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Complaint filed with AG against Nothing but the Facts


Zack Plair



A group advocating to keep OCH Regional Medical Center publicly owned is not taking recent advertising by its opposition lying down. 


At least one member of the Friends of OCH has filed a complaint with Mississippi Attorney General Jim Hood's office against Ridgeland-based Nothing but the Facts, according to Libba Andrews, a spokesperson for the Friends. 


Nothing but the Facts, through its organizer Carol Stern, has spent thousands of dollars on advertising and campaign materials supporting the sale of the Oktibbeha County-owned hospital. But the group is neither registered as a political action group with the Oktibbeha County Circuit Clerk's office, nor has it reported its campaign donations or expenditures, as state law requires. 


Voters will decide on Tuesday whether to allow Oktibbeha County supervisors to pursue selling OCH. Baptist Health Care Corporation in Memphis, Tennessee, and Tupelo-based North Mississippi Health Services have submitted proposals to purchase the hospital. 


"It's cloak and dagger," Andrews said of the Nothing but the Facts advertising campaign. "Play by the rules, or don't play." 


State law requires groups or candidates who raise or spend more than $200 for a political campaign to document that with the appropriate office -- in this case the circuit clerk's office since it's a countywide election. Intentionally failing to do so is a misdemeanor punishable by a maximum fine of $3,000 and up to six months in jail.  


Stern purchased $5,112 in radio advertising from Cumulus Broadcasting Group in Columbus for five different ads that will run regularly on two of its FM stations -- 94.9 and 106.1 -- through election day, according to publicly available records the broadcasting company shared with The Dispatch. Those stations are each running two of the ads per hour, a Cumulus spokesperson said. 


Three ads are running on 94.9, at least one of which is critical of OCH's financial situation and hospital CEO Richard Hilton. Two spots on 106.1, which Stern bought on behalf of the Education Association of East Oktibbeha County Schools, are targeted at African-Americans. Both ask voters to sell the hospital a group with a "proven record" of promoting minorities to leadership positions. 


On Saturday, a spokesperson with Tupelo-based Mississippi Broadcasting Group said Stern had purchased ads to run on WSYE 93.3 FM through Tuesday. However, the spokesperson did not specify the frequency the ads would run or how much Stern paid. 


Nothing but the Facts, which Stern has registered as a limited liability company with the Mississippi Secretary of State's Office, is also listed as the source of mailers campaigning for yes votes to the OCH sale. Stern also owns C Stern Strategic Marketing and is reportedly known as a political activist known for supporting "progressive causes" in the state.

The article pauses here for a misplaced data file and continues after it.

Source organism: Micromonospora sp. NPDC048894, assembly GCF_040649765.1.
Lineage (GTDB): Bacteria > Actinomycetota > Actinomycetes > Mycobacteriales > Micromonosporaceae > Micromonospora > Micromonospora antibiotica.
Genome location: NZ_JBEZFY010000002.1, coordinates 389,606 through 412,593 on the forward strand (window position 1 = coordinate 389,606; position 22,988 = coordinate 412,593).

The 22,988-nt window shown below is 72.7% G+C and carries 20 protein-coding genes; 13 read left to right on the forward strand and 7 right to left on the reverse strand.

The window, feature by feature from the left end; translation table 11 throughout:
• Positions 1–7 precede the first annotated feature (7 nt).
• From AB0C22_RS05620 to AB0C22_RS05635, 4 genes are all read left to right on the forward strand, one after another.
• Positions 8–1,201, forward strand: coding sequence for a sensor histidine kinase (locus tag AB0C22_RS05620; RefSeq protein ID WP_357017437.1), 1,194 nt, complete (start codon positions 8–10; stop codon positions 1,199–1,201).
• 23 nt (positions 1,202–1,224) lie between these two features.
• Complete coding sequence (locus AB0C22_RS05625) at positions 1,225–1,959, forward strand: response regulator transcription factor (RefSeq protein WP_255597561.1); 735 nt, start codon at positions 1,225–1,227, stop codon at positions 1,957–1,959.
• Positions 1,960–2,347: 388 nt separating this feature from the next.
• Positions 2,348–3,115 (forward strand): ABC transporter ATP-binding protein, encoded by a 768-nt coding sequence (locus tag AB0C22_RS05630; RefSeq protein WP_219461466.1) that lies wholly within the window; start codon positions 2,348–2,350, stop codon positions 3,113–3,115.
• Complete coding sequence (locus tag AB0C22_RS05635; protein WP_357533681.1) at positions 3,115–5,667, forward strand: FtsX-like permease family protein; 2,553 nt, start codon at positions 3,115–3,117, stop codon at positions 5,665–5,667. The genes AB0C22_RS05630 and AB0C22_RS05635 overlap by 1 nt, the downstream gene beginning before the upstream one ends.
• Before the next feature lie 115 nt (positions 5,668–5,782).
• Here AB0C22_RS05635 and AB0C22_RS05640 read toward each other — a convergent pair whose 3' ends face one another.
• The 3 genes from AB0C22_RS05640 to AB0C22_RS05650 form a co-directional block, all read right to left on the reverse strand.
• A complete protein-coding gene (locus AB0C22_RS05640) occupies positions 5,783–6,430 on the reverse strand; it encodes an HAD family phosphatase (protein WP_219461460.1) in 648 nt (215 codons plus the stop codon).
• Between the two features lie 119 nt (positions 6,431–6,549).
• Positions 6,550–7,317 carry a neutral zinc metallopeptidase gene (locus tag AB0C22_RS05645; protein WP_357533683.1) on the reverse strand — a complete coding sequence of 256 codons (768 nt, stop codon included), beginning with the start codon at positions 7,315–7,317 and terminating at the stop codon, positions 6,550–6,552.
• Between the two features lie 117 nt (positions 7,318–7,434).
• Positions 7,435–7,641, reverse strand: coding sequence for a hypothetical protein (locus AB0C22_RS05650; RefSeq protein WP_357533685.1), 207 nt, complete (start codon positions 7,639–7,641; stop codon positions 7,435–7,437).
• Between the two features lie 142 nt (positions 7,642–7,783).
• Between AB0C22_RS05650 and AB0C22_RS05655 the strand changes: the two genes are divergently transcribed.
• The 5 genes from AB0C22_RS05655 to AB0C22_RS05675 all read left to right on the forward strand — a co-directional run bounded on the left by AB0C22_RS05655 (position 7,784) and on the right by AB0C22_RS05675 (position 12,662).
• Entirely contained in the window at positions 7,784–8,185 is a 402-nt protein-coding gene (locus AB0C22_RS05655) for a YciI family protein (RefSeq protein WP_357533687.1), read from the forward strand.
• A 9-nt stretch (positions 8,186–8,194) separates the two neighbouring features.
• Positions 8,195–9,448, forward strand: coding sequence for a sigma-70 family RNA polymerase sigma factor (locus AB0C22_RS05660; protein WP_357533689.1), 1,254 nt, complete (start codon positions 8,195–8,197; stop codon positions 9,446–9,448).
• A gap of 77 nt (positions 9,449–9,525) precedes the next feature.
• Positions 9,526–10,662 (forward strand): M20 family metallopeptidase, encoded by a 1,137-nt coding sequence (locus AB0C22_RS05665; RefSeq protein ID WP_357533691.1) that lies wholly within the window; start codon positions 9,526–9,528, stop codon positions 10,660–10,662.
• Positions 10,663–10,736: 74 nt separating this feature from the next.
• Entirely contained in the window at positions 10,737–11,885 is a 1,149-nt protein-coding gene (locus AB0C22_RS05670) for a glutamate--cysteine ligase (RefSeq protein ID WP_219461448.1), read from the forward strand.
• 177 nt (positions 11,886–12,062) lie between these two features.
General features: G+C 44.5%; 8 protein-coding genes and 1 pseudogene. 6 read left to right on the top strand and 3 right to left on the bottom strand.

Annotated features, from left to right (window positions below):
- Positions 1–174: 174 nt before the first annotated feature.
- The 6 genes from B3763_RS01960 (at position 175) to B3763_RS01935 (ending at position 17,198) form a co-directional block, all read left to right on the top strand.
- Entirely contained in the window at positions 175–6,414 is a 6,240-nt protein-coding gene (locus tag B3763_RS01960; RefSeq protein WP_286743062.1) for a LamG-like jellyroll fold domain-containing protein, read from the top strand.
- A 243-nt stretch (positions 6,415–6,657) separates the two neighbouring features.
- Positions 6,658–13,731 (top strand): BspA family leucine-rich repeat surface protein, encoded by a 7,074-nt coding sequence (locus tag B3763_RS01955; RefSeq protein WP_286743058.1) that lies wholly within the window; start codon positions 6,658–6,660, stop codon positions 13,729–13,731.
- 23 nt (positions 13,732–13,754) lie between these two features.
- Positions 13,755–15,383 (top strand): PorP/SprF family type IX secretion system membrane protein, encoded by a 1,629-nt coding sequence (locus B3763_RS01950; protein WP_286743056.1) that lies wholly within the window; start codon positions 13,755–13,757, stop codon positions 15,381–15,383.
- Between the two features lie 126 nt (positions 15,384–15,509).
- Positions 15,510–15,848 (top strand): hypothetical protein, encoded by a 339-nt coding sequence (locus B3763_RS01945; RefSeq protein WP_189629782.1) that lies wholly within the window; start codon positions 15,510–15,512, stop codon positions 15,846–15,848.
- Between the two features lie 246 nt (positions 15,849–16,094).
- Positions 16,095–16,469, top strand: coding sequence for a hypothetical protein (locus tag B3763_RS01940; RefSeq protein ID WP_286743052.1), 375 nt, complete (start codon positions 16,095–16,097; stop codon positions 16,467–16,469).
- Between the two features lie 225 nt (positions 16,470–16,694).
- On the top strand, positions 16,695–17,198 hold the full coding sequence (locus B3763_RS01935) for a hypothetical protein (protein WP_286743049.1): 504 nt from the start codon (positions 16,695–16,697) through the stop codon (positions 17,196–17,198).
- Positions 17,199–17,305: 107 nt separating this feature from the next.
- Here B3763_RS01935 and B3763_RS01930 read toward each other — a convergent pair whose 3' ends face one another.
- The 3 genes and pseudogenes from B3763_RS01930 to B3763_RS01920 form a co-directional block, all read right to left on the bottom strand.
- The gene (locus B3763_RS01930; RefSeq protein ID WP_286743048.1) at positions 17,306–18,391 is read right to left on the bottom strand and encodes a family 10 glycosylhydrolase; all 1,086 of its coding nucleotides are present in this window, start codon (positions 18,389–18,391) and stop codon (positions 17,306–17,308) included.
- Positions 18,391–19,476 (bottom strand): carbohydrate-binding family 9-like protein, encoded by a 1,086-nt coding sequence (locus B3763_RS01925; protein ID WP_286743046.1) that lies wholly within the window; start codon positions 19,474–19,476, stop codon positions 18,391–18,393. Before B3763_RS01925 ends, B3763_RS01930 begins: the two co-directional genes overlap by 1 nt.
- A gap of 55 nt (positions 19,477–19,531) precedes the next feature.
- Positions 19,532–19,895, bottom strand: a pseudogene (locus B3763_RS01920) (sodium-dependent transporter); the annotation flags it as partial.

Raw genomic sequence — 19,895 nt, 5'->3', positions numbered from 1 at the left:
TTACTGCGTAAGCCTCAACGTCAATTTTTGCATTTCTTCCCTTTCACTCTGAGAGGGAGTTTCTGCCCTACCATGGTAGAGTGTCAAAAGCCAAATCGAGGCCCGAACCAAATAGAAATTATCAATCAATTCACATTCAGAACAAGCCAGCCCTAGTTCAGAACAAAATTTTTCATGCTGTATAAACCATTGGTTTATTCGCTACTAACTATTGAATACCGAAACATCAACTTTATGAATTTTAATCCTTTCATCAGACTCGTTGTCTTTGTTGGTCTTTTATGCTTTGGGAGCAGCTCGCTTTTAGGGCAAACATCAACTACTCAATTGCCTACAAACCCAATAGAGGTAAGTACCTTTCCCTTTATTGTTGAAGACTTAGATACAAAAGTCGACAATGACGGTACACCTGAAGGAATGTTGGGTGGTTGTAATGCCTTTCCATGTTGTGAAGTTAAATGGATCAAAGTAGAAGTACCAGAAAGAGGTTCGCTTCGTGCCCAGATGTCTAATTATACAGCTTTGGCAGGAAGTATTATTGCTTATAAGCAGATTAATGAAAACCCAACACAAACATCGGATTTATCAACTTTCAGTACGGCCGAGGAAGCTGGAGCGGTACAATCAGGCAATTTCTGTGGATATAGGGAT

Andrews would not identify which Friends member or members had filed the AG complaint. 


Margaret Ann Morgan, public relations director with Hood's office, said the office could "neither confirm nor deny" a complaint had been filed. 


Friends of OCH is registered as a political action group and reported more than $43,000 in campaign donations, along with more than $16,000 in expenditures, with the circuit clerk by Tuesday's pre-election deadline. 


"We're trying to do the right thing the right way, and we are constantly battling people who are not playing above board," Andrews said. "It's exhausting. It's disappointing. It's maddening." 




Tone of campaign rhetoric 


More to the point, Andrews said, it's dishonest -- not just that Stern hasn't filed the appropriate reports, but that the messages in the ads range from misleading to untrue. 


OCH leaders have refuted claims it operated the first 10 months of the fiscal year at a $5.1 million deficit, as the ads claim. Hilton also told The Dispatch last week that 18 of OCH's 130 physicians are minorities, while another 19 minority employees serve in supervisor or director positions. 


"I don't mind a good debate or a good discussion with people of different viewpoints," she said. "But I expect the truth. This, though, has gotten so underhanded and ugly. 


"We expect another bomb between now and election day," she added. "Of course, we don't know what it will be. At some point, it becomes laughable -- just the audacity and the lengths these people will go to." 


County board of supervisors president Orlando Trainer, one of the most publicly ardent supporters of selling OCH, acknowledged the campaign's tone had taken an unfortunate turn. He said he sees where emotionally charged members of both the pro-sale and anti-sale camps could have released misleading information while pushing their agendas. He said also he believes Stern's ads will impact how people vote. 


Ultimately, though, he believes the process of discussing the hospital's future -- regardless of what voters decide -- will make OCH stronger. 


"After Tuesday, a lot of the hoopla will be over," he said. "As far as the ads, that's not the way I would go, but people are going to do what they have to do to get their message across." 


The Dispatch could not reach Carol Stern for comment.


Zack Plair is the managing editor for The Dispatch.



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